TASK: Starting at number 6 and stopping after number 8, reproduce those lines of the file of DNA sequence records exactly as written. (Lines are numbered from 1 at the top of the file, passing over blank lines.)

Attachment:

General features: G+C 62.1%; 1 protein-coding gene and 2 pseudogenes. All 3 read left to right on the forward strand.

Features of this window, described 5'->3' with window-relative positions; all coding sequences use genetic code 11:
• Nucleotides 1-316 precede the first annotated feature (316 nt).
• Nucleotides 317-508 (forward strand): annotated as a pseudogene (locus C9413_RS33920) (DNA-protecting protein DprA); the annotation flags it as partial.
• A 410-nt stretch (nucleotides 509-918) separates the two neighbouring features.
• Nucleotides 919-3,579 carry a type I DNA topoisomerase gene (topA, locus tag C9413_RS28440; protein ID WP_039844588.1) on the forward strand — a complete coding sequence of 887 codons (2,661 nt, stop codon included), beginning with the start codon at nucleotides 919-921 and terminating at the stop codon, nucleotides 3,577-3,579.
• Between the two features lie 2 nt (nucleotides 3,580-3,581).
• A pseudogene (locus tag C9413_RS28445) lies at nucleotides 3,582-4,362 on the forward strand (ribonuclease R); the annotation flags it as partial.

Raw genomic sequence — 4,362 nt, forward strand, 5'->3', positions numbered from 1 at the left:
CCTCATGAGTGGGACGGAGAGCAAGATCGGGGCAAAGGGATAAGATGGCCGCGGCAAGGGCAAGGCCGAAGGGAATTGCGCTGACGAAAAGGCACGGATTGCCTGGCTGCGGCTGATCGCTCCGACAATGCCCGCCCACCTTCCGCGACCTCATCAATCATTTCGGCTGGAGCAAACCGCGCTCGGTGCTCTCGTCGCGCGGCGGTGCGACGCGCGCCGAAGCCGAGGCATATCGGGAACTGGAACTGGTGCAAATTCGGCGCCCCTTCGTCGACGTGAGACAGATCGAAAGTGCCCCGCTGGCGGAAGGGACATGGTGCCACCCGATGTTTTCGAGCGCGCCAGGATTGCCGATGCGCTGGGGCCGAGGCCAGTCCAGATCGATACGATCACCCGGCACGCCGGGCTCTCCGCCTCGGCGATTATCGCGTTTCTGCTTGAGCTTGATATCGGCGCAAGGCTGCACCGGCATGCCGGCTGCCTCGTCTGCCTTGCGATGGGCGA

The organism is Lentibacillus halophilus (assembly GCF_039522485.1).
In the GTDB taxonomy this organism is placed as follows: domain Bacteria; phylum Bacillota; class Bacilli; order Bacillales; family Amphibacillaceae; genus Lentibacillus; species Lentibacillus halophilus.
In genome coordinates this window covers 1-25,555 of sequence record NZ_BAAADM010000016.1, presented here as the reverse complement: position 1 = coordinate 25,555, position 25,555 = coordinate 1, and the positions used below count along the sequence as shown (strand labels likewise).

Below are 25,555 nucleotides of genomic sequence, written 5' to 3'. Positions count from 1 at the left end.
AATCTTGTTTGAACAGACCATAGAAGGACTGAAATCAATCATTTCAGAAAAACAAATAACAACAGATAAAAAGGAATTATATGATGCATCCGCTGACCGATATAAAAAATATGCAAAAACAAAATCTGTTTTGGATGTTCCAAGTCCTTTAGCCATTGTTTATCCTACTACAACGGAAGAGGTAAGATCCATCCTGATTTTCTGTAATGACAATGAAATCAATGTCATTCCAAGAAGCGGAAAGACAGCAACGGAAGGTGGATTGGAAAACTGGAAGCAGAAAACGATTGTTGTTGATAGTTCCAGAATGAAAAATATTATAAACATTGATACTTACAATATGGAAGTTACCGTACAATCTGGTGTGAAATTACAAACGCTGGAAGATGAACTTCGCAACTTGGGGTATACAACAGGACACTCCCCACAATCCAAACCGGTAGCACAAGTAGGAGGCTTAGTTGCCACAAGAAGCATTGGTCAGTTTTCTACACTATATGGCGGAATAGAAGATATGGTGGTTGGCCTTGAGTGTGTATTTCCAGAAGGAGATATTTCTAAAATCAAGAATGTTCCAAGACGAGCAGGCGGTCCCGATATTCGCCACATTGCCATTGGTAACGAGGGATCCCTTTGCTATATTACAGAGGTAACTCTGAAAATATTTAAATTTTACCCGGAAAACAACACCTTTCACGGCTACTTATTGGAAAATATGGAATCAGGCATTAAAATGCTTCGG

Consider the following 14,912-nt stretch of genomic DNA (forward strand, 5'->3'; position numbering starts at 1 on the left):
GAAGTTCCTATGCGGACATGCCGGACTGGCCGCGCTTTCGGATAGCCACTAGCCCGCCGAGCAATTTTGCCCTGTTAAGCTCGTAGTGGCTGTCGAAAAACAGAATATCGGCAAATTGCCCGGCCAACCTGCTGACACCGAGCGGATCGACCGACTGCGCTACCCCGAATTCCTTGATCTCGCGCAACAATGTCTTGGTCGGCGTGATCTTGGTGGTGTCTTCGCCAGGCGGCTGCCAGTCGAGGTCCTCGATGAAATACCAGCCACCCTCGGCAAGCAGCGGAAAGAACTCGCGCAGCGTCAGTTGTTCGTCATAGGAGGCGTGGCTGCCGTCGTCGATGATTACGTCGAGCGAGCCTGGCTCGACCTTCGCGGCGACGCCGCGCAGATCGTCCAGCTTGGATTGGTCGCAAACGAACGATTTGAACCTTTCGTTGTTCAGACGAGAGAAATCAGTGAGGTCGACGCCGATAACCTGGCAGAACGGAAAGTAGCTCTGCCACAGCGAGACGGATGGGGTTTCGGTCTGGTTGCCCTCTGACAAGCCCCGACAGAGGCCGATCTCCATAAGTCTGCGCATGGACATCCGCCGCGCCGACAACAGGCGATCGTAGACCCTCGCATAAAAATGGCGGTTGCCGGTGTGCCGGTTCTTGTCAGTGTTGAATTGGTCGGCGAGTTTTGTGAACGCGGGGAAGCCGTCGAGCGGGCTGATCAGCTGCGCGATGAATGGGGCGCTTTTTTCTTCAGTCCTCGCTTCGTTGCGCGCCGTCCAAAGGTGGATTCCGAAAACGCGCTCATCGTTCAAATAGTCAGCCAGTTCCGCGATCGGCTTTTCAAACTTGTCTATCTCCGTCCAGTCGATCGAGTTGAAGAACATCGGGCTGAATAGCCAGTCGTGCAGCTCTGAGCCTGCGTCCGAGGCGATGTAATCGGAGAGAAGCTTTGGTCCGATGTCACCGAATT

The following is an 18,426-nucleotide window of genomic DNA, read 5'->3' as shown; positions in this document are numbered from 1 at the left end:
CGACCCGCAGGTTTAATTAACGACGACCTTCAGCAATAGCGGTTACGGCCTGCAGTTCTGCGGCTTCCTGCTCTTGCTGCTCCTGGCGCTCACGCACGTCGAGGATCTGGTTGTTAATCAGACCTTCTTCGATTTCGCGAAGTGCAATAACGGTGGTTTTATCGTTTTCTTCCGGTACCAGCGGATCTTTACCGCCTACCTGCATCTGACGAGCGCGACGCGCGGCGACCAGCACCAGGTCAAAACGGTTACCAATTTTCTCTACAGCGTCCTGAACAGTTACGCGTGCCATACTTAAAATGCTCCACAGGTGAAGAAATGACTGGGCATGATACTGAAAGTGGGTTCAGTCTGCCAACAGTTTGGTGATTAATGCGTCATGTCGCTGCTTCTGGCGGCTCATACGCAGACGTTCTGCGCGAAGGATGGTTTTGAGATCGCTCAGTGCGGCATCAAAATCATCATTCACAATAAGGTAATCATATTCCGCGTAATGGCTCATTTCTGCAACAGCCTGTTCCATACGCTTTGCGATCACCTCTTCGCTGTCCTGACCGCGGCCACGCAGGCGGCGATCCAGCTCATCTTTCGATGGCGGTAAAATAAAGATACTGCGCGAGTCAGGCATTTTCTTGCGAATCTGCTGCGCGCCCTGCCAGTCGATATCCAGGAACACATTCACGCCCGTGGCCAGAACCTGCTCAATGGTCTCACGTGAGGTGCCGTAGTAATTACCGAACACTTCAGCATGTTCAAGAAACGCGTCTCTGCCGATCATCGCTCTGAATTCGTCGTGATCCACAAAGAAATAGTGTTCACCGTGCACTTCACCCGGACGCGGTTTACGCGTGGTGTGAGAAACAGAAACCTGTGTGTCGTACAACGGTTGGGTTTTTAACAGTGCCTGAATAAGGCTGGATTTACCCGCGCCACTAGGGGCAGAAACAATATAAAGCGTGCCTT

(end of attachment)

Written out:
• Nucleotides 919-3,579 carry a type I DNA topoisomerase gene (topA, locus tag C9413_RS28440; protein ID WP_039844588.1) on the forward strand — a complete coding sequence of 887 codons (2,661 nt, stop codon included), beginning with the start codon at nucleotides 919-921 and terminating at the stop codon, nucleotides 3,577-3,579.
• Between the two features lie 2 nt (nucleotides 3,580-3,581).
• A pseudogene (locus tag C9413_RS28445) lies at nucleotides 3,582-4,362 on the forward strand (ribonuclease R); the annotation flags it as partial.